Taraka Larson's The Now Age is a multi-media dissection of contemporary conceptions of time in the context of music and its relationship to symbology, particularly in the transference from metaphor to kitsch. Taraka's tone variates between an academic analysis to a tongue in cheek nod to rigidly ideological manifestos. The presentation is accompanied by a panel of other artists investigating these themes and their relationship towards Canyon Candy as a manifestation of both pop culture and American history.
"In the Now Age, the music concert should serve as a bridge between worlds. This is not limited to an elite group of bands. Any band can participate in activating this potential. The concert utilizes many ancient religious strategies of icon worship, call and response chanting, group mentality, martyrdom, out-of- body experiences, and transformation of the physical environment to create a metaphysical liminal space filled with shock and awe. It is a mass concentration of simultaneous chaos and ecstasy, a ritual sacrifice in which the performer and audience both give their lives." - excerpt from Now-Age.org
The Now Age is currently available through the arts book publisher Swill Children. It's first incarnation sold out during the 2011 NY Art Book Fair; this new edition is a remix, not to be confused as a reprint.
Taraka Larson, along with her sister Nimai, perform as Prince Rama, a group that very much subscribes to the key points of The Now Age. Spawned from the vernal heat of the Florida swamps amidst swirling patterns of pine orchards and pre-Columbian artifacts, Prince Rama was whispered into the ears of Taraka Larson, Nimai Larson, and Michael Collins in the summer of 2007 by the clanging of prayer bells and goat-skin drums. They left the Hare Krishna farm where they were staying to go to art school and form a creative nucleus in Boston. There, their engaging and often unpredictable ritualistic live shows attracted a rapid cult following, replete with collective chants, werewolf summonings, Sanskrit invocations, and the distribution of various handmade percussion to members of the audience. In spring 2009 the group departed from Boston and went on a series of extensive tours across the US and Europe, culminating in a tragic car robbery in which all their equipment got stolen. Thanks to an overwhelming outpouring from friends, family, and fans, the group was catapulted to rebuild and reinvent themselves from the ground up to make a unique new sound surcharged with a renewed sense of awe, gratitude, and urgency. The trio moved to Brooklyn, and with their new instruments wrote and recorded Shadow Temple, produced with the help of Rusty Santos and Dave (Avey Tare) and Josh (Deakin) of Animal Collective for release on Paw Tracks in September 2010.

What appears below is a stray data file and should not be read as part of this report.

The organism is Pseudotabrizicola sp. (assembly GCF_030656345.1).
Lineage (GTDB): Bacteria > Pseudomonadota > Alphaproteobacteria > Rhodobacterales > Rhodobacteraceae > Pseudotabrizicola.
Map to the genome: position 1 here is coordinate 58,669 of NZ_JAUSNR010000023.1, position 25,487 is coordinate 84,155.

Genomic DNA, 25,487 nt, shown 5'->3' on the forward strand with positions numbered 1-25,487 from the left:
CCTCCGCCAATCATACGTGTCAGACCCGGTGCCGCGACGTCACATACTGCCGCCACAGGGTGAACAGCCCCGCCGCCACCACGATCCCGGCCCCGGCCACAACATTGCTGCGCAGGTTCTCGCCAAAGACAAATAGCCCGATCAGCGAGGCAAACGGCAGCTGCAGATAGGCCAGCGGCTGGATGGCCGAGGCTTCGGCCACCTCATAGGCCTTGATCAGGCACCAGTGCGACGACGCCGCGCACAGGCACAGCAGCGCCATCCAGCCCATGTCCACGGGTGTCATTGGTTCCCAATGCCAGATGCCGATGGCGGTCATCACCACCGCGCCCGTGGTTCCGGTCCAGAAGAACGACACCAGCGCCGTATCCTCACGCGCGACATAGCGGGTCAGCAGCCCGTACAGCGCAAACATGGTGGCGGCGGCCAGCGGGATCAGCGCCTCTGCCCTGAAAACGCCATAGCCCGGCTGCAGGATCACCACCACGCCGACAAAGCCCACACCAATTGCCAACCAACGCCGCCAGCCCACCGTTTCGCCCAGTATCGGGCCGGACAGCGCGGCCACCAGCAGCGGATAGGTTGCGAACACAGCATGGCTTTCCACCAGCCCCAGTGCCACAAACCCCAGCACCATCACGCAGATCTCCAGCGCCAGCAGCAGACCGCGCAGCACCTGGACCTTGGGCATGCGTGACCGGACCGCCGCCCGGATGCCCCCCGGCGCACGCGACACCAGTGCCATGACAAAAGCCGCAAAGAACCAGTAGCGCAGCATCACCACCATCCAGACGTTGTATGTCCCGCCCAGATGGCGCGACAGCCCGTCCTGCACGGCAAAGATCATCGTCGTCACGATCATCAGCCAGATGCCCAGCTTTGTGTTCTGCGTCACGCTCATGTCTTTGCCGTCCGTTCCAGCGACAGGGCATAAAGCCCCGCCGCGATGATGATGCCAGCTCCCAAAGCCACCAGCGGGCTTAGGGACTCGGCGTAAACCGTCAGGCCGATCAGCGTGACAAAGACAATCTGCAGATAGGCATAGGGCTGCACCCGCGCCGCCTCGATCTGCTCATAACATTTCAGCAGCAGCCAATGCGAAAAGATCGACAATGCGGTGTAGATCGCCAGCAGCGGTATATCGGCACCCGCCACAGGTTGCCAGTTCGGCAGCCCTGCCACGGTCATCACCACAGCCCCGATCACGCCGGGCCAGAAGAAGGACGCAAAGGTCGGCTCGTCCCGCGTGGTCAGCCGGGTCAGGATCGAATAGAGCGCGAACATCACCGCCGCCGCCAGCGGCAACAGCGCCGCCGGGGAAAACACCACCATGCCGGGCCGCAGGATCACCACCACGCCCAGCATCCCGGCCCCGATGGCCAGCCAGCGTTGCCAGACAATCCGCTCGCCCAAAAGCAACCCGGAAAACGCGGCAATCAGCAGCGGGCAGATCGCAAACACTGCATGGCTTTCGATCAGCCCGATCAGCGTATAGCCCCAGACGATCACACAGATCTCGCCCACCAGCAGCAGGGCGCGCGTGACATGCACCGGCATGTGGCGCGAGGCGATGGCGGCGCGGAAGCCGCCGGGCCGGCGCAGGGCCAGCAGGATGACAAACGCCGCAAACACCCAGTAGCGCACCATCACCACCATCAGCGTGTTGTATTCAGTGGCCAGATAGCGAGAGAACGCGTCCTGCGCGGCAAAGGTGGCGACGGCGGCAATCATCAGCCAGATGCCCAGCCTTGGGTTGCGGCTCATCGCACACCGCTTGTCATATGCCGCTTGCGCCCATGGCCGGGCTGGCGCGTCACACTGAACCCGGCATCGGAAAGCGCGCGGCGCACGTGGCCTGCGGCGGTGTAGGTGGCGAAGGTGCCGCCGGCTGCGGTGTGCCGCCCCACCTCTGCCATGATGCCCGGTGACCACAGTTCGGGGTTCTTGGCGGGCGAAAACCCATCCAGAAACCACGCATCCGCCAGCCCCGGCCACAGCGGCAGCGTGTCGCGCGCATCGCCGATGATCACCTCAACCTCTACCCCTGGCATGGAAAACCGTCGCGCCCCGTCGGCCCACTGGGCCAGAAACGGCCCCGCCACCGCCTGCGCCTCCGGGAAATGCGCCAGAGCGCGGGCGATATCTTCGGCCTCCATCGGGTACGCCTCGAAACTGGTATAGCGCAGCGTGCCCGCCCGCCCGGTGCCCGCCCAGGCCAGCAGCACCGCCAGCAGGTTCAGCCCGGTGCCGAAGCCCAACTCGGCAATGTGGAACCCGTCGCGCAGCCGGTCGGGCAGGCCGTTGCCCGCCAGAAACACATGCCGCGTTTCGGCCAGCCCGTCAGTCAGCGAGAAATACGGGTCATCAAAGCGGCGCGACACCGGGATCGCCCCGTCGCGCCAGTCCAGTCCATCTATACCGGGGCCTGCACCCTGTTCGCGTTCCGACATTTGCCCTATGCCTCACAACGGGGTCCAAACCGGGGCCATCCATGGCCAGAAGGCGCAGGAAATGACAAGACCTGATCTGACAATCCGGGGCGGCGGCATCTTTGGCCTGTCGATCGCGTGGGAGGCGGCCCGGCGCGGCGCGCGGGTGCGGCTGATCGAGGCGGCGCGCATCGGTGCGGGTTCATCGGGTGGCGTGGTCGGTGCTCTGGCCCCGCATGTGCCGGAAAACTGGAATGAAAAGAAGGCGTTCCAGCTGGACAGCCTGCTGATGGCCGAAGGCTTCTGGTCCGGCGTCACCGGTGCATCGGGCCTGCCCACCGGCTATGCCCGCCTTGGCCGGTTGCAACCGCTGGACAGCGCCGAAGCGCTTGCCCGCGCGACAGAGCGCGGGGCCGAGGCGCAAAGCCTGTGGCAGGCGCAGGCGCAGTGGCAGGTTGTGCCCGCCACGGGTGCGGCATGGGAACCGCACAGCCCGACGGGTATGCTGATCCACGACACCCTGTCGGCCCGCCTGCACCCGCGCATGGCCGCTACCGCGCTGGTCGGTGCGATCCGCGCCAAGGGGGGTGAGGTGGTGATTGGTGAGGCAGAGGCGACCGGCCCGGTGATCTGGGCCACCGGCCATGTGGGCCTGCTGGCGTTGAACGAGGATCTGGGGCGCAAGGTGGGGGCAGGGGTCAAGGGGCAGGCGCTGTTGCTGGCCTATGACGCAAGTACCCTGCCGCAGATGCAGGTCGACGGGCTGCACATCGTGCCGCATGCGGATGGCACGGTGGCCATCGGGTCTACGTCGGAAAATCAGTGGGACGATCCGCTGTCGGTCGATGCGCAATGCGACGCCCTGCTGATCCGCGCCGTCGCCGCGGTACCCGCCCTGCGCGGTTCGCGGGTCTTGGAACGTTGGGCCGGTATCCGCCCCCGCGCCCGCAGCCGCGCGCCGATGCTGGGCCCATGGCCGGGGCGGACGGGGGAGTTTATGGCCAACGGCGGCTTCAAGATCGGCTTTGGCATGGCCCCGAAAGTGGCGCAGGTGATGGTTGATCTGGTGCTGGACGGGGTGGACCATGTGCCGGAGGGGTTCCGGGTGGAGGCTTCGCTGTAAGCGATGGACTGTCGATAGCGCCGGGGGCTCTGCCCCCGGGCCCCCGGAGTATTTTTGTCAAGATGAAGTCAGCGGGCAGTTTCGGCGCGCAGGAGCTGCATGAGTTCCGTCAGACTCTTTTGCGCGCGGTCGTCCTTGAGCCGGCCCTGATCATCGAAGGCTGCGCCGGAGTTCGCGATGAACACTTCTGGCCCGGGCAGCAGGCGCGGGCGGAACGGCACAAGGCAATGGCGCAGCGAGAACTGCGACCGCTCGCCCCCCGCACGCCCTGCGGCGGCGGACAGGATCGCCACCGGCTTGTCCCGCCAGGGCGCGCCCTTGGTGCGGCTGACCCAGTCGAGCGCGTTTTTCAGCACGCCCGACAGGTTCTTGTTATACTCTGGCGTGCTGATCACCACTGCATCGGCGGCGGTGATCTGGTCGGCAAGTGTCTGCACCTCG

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This program is made possible in part with the generous support of the Jerome Foundation.